The process works something like this: your boss has an important document he or she wants to share with you and the rest of your team. Your boss uploads the document to DocTrackr, and sends each of you an invite over e-mail to view the file. Using what Cazalot calls “cryptography applied to document management,” Microsoft Word or Adobe Reader checks with DocTrackr’s authentication server to confirm whether access is allowed.
And the type of access can vary too. Your boss might decide that no one should be able to print the file, or that the file should be read-only, and inaccessible offline. These permissions can be applied to everyone on your team, or just certain people. Or, if your boss has a new version of the document to distribute, access to the old file can be revoked. Meanwhile, the number of users who access the file, and for how long, are tracked and measured using a series of graphs online.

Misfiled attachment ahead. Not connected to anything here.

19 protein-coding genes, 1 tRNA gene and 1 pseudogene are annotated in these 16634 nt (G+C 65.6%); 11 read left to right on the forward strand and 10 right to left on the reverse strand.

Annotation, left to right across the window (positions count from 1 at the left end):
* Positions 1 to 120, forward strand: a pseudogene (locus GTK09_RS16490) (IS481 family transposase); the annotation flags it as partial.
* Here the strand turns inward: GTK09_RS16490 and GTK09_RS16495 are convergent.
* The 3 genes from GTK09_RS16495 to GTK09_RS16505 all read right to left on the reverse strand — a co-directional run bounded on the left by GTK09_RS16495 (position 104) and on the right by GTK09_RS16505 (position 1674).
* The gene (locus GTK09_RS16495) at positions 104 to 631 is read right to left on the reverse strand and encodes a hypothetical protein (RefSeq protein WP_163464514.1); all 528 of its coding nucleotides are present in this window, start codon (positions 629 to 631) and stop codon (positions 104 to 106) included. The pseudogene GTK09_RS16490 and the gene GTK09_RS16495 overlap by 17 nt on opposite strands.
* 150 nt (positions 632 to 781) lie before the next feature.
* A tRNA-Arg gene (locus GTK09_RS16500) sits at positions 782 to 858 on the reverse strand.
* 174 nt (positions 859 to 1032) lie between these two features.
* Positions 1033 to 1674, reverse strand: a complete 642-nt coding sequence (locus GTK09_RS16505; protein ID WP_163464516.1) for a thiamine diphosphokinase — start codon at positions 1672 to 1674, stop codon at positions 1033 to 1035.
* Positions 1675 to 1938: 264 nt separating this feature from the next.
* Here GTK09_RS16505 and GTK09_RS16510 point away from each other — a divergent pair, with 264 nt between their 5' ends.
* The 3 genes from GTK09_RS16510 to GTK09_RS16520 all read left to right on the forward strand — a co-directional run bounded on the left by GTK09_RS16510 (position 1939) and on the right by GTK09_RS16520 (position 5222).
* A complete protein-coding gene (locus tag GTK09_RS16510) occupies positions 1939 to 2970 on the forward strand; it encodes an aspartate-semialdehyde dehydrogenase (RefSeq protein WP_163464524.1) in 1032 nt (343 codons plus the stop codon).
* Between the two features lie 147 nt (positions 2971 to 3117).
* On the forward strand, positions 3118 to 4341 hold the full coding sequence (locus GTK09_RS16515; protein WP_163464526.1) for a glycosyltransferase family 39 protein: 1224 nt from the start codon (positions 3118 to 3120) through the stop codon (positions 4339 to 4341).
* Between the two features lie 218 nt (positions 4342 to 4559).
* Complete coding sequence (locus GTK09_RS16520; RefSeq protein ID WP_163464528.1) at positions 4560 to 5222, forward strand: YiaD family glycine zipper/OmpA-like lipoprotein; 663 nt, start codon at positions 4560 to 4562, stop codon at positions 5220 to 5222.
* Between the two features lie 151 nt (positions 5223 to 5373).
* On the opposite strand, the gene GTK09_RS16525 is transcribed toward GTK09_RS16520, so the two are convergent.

The genius here is that authentication is handled by security mechanisms already built into Microsoft Office and Adobe Reader, saving Cazalot from having to “reinvent the wheel.” Instead, DocTrackr provides a simple, unified front-end interface to manage these permissions online—something a business would have previously had to handle itself.